• Register
PhysicsOverflow is a next-generation academic platform for physicists and astronomers, including a community peer review system and a postgraduate-level discussion forum analogous to MathOverflow.

Welcome to PhysicsOverflow! PhysicsOverflow is an open platform for community peer review and graduate-level Physics discussion.

Please help promote PhysicsOverflow ads elsewhere if you like it.


New printer friendly PO pages!

Migration to Bielefeld University was successful!

Please vote for this year's PhysicsOverflow ads!

Please do help out in categorising submissions. Submit a paper to PhysicsOverflow!

... see more

Tools for paper authors

Submit paper
Claim Paper Authorship

Tools for SE users

Search User
Reclaim SE Account
Request Account Merger
Nativise imported posts
Claim post (deleted users)
Import SE post

Users whose questions have been imported from Physics Stack Exchange, Theoretical Physics Stack Exchange, or any other Stack Exchange site are kindly requested to reclaim their account and not to register as a new user.

Public \(\beta\) tools

Report a bug with a feature
Request a new functionality
404 page design
Send feedback


(propose a free ad)

Site Statistics

174 submissions , 137 unreviewed
4,308 questions , 1,640 unanswered
5,089 answers , 21,602 comments
1,470 users with positive rep
635 active unimported users
More ...

  Introduction to neutron star physics

+ 5 like - 0 dislike

I enjoy thinking about theoretical astrophysics because I want to understand black holes. Given that no one understands black holes, I like to ponder the nearest thing to a black hole: a neutron star! I have searched around the web for pedagogical discussions of the structure of neutron stars such as this link from NASA: http://heasarc.nasa.gov/docs/objects/binaries/neutron_star_structure.html, but none seems to be at an advanced enough level for my liking. The problem is that I do not know what literature I should read in order to learn more.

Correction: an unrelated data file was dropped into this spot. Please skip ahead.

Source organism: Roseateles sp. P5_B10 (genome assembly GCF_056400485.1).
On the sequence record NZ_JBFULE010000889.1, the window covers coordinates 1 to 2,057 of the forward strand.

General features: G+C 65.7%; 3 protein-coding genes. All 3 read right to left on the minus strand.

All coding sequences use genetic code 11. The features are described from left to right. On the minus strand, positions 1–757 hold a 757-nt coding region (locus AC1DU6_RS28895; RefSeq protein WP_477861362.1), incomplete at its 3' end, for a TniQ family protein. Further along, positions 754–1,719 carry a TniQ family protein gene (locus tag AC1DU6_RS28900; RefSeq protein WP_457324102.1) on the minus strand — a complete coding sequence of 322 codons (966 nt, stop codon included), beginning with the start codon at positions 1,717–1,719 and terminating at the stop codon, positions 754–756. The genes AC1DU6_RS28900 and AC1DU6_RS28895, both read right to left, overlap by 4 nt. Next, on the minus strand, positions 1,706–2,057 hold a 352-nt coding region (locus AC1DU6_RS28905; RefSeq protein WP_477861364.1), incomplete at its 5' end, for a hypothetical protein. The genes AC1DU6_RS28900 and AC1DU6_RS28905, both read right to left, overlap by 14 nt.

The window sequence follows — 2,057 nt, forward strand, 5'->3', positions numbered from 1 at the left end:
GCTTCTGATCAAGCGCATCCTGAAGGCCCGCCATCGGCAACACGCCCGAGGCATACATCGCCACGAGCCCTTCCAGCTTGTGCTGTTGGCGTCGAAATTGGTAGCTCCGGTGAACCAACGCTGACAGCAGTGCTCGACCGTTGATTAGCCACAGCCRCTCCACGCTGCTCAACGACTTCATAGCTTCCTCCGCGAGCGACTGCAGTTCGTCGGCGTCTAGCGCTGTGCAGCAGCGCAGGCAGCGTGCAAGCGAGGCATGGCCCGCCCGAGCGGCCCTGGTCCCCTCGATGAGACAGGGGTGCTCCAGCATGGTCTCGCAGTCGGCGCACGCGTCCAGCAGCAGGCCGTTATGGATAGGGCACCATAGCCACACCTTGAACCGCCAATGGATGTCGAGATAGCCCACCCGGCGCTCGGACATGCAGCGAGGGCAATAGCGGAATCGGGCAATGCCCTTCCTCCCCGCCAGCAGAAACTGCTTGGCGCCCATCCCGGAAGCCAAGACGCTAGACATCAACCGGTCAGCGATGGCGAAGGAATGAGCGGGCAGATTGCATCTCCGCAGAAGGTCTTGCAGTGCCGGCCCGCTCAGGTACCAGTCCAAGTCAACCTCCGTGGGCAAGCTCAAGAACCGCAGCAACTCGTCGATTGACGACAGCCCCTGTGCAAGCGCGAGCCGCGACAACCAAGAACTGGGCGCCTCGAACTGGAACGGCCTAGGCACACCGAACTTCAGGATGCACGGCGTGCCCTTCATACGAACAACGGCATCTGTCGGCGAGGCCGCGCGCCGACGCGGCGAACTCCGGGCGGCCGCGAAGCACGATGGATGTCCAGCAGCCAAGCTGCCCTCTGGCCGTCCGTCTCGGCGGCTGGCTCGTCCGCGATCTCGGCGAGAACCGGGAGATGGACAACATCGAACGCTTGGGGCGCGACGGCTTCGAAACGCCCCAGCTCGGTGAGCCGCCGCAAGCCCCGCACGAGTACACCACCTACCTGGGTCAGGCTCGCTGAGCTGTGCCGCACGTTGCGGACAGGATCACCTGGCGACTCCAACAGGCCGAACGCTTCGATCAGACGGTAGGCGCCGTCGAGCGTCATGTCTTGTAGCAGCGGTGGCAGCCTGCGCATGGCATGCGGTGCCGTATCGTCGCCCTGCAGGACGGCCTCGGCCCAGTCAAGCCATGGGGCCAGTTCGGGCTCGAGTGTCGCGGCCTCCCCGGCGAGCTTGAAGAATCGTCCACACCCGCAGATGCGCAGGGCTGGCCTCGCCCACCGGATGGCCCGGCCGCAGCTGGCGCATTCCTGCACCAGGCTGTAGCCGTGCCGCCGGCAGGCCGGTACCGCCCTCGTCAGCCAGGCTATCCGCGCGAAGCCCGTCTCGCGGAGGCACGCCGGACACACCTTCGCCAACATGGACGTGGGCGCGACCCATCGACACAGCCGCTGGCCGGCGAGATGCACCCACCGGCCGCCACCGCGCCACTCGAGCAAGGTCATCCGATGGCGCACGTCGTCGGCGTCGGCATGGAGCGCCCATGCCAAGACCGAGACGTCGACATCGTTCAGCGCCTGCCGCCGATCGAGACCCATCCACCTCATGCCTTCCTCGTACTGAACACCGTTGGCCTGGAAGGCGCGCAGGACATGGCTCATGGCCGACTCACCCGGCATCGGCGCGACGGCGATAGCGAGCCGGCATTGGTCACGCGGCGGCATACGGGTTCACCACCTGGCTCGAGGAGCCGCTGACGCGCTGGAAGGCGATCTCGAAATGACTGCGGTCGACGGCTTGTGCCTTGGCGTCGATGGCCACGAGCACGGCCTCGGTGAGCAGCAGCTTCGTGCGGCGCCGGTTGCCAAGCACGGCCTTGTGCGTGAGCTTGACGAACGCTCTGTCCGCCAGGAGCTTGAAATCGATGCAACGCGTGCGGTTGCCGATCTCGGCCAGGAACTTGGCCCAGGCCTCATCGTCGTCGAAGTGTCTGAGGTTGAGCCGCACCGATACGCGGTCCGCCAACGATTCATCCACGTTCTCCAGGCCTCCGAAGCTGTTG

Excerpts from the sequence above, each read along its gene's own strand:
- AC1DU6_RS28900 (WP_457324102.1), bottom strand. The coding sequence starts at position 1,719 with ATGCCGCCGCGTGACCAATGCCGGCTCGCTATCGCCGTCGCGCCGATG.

What is the current state of neutron star research? What are some good review articles?

More specifically, I am curious about theoretical predictions for "starquakes" referenced in the link above, and how they would look to an observer on Earth. I would also be interested in understanding what happens to gas falling into a neutron star -- specifically, if Sol was spiralling to its death by neutron star.

This post has been migrated from (A51.SE)

asked Feb 2, 2012 in Theoretical Physics by Kernel (125 points) [ revision history ]
retagged Mar 18, 2014 by dimension10
Kernel, I added the [tag:astrophysics]. Moreover, I rephrased the title (I hope you like it, if not - let me know).

This post has been migrated from (A51.SE)
Looks good! Thanks, Piotr.

This post has been migrated from (A51.SE)
I'd warn you that neutron stars are in fact (at least classically) much more complicated objects than black holes.

This post has been migrated from (A51.SE)
I'm OK with that :D

This post has been migrated from (A51.SE)

1 Answer

+ 3 like - 0 dislike

There are a few standard textbooks on neutron star.

For interior structure and nuclear physics side two books by Glendenning are good.


For more general relativity side Shapiro and Teukolsky has been a standard texk book for many years.


Finally, if you seek for real rigor, a new book by Friedman & Stergioulas is must.


There are several review papers including two in Living Review.



Several by Lattimer and Prakash are also good starting point. For example,


This post has been migrated from (A51.SE)
answered Feb 3, 2012 by Demian Cho (285 points) [ no revision ]

Please log in or register to answer this question.

user contributions licensed under cc by-sa 3.0 with attribution required

Your rights